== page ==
23 November 2018
The sixth satellite jointly built by China and Brazil is scheduled to be launched next year, said space authorities from the two countries.
The Earth-observation satellite - designated CBERS-04A - will operate in a sun-synchronous orbit, always facing the sun 628 kilometers above the Earth's surface. Its cameras will photograph the ground, the China National Space Administration said in a statement. The satellite will be able to produce pictures covering 90 km, with high resolution. It will be capable of transmitting images to ground control in real time, the statement said.
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New Sino-Brazilian satellite to be lifted to Earth orbit by 2019

24 November 2018
Southwest China's Guizhou Province has used remote sensing to monitor the operation of China's Five-hundred-meter Aperture Spherical Radio Telescope (FAST), the world's largest single-dish radio telescope. The provincial natural resources department said that remote sensing has been launched in the radio-quiet zone, to ensure the operation of FAST will not be affected by the electromagnetic environment.
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21 November 2018
The Russian Central Aero-Hydrodynamic Institute (TsAGI) will cooperate with the  China Academy of Aerospace Aerodynamics in carrying out research into Mars landing craft, the TsAGI press office reported on 21 November. "A cooperation agreement was signed at the Airshow China 2018 on scientific and technical cooperation between TsAGI and the China Academy of Aerospace Aerodynamics and intentions were confirmed to cooperate in the research of Mars landing craft," the press office said in a statement. Also, TsAGI and the China Aerodynamics Research and Development Center (CARDC) signed an agreement at the airshow under the project titled: "Studying the Sources of Noise of High-Drag Bodies Using Small and Large Models to Develop the Methods of Reducing the Noise of Aircraft Landing Gear."
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20 November 2018
China launched a new space environment research satellite and four nanosatellites on a Long March-2D carrier rocket from the Jiuquan Satellite Launch Center in northwest China at 7:40 a.m. on 20 November.
The satellites have successfully entered their preset orbit, according to the center. Shiyan-6 will be used for conducting space environment exploration experiments. The term nanosatellite refers to a small artificial satellite weighing between 1 and 10 kg. Among the four nanosatellites, Tianping-1A and Tianping-1B will be used for equipment calibration on ground control stations, while Jiading-1 is the first satellite of the Xiangyun satellite constellation in low earth orbit.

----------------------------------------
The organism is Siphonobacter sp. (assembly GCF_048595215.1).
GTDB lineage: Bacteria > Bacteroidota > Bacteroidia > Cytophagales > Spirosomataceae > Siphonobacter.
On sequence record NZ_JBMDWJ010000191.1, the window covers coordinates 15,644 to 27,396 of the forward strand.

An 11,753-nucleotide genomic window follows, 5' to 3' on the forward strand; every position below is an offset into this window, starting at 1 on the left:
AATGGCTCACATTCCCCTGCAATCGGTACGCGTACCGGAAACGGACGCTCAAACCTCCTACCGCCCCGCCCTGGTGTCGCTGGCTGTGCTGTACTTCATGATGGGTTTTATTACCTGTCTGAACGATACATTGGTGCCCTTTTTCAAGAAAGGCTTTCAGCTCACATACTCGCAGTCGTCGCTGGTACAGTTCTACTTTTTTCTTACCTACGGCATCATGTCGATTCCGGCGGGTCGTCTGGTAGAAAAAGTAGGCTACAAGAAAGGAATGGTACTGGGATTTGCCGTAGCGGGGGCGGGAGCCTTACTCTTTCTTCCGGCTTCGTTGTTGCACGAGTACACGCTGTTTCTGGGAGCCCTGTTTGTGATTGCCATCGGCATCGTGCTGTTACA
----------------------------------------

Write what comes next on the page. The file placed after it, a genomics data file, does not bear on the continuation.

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20 November 2018
According to Euroconsult’s latest report, China Space Industry 2018, the China space value chain had an estimated size of more than $16 billion in 2017, with the downstream market accounting for just over 85%. Satellite Navigation, one of the key satellite applications in China, was the main revenue generator in 2017, ahead of Satellite Communications and Earth Observation. “China’s space industry is rapidly evolving, with an increasing number of nominally private companies competing in different parts of the space industry in both China and abroad, and with the Chinese space industry starting to play a bigger role in cutting-edge technology,” said Dimitri Buchs, Senior Consultant at Euroconsult and editor of the report.
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19 November 2018
On 27 October, China’s leading NewSpace company LandSpace attempted its first orbital launch. On top of the small rocket carrier Zhuque 1 sat the CCTV educational satellite Weilai 1, build by another Chinese NewSpace enterprise: MinoSpace. Like Zhuque, Weilai was a first, the first satellite MinoSpace delivered for launch. The mobile launch platform for Zhuque 1, however, was positioned at China’s oldest space port, the Jiuquan Satellite Launch Center with its legendary launch pads which have hosted not only China’s first satellite and China’s first manned space flight but many other ambitious space missions. But on the 27 October, Old Space met New Space!
And even nature welcomed the new visitors to Jiuquan friendly: the skies over the Gobi deserts were blue and the temperature mild. The crowd heading to the launch platform for watching Zhuque’s way into orbit was in the best possible mood, excited and jolly and keeping their fingers crossed. GoTaikonauts! founder, Chen Lan, followed the invitation by MinoSpace to join the staff of the two space start-ups and shared their hopes for writing Chinese space history.

Read the full report on TheSpaceReview